From: Marko Mäkelä (marko.makela_at_hut.fi)
Date: 2004-06-10 21:57:44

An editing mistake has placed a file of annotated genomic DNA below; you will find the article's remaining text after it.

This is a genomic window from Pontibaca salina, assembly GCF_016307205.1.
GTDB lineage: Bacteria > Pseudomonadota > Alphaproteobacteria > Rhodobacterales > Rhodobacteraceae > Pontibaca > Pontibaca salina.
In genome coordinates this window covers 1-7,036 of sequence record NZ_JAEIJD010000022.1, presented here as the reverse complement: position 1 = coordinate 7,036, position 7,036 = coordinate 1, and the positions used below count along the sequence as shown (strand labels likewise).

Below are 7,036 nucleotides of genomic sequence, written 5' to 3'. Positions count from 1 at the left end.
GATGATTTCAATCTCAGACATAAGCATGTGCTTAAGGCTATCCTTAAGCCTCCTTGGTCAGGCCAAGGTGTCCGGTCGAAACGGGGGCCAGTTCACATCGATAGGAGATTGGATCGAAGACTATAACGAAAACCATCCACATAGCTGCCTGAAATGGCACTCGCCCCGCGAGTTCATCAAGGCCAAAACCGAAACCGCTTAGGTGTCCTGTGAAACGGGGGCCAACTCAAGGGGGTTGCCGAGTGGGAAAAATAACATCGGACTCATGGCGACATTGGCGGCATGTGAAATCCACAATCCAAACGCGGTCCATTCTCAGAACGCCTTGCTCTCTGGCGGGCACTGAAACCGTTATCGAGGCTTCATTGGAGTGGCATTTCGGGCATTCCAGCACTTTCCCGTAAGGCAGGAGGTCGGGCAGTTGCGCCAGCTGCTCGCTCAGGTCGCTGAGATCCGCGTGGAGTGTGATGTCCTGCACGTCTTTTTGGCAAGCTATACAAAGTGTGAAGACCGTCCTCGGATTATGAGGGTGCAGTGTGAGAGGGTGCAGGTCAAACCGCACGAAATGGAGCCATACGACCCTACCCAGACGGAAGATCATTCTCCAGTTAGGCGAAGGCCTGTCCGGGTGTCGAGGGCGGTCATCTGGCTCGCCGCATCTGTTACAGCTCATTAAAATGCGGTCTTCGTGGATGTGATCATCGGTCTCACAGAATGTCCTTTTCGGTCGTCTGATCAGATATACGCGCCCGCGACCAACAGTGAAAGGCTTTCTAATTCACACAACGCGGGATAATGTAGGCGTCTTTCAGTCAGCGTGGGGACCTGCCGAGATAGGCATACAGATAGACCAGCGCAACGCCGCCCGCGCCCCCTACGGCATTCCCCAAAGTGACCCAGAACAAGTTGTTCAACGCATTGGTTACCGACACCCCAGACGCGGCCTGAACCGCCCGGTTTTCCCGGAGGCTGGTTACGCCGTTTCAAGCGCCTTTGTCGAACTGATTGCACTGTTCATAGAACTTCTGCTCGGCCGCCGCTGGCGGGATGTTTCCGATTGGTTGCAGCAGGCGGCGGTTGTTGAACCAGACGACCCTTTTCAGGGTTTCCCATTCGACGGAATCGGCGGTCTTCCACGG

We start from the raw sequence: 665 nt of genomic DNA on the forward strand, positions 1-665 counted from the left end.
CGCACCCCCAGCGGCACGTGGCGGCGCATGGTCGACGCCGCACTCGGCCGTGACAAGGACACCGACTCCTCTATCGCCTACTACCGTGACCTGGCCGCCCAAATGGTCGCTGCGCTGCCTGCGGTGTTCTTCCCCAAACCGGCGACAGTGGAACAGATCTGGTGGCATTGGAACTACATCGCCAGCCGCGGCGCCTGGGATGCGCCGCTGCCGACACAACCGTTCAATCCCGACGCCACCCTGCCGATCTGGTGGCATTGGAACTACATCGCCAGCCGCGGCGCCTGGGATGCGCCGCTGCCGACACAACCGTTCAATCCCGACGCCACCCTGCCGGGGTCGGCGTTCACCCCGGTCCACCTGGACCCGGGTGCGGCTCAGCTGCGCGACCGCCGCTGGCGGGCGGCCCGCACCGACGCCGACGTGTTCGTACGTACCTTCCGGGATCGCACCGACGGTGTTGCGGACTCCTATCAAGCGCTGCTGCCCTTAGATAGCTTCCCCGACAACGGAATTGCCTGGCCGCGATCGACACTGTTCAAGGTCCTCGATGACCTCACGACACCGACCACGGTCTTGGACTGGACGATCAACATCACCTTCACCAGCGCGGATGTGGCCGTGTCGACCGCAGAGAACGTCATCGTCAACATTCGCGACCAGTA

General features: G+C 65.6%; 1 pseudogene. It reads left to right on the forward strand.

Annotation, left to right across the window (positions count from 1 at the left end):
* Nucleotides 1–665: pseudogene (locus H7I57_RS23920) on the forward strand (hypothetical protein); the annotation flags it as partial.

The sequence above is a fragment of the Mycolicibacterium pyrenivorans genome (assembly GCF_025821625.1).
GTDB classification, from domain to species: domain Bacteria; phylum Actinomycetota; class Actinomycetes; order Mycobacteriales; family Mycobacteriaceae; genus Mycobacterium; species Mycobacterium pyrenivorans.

Jim, > For reading of files using GET# and such, I found the CBM would simply > drop ATN when it had enough data to fulfill the request. TO handle that > without having a buffer on board the interface, I implemented a byte > counter and a message that communicates the number of bytes sent back to > the server. So, if a user does: > > open1,8,15,"jim,s,r":get#1,a$ > > the PC will send a buffer of data, but the 64 will bring ATN low after 1 > byte. So, the interface will tell the PC that it transmitted 1 byte. > The next time the 64 asks for data, the PC resends the buffer, minus the > 1 character already transmitted. How does this differ from my implementation? In my implementation, the microcontroller will send a control code to the RS-232 line when it observes ATN=0 during a serial bus transfer. It'll also send the low-order bits of the byte counter, so that the computer connected to the RS-232 line knows how many bytes were successfully send. It then drops all received bytes until it sees a special command. That arrangement should avoid any race conditions. > This seemed a bit non-optimal (in tests using BASIC, a loop that does > GET#1,A$ will cause lots of data to be sent over the RS232 link (you > send 256 bytes, 1 gets transmitted, you send 255 bytes, 1 gets > transmitted, etc.). Have you experimented with a smaller transmission buffer? C-Kermit on GNU/Linux write()s as little as 1 byte at a time, and it achieves 38,400 bps without problems, at least when using a 16550 with built-in 16-byte FIFO buffer. Marko Message was sent through the cbm-hackers mailing list
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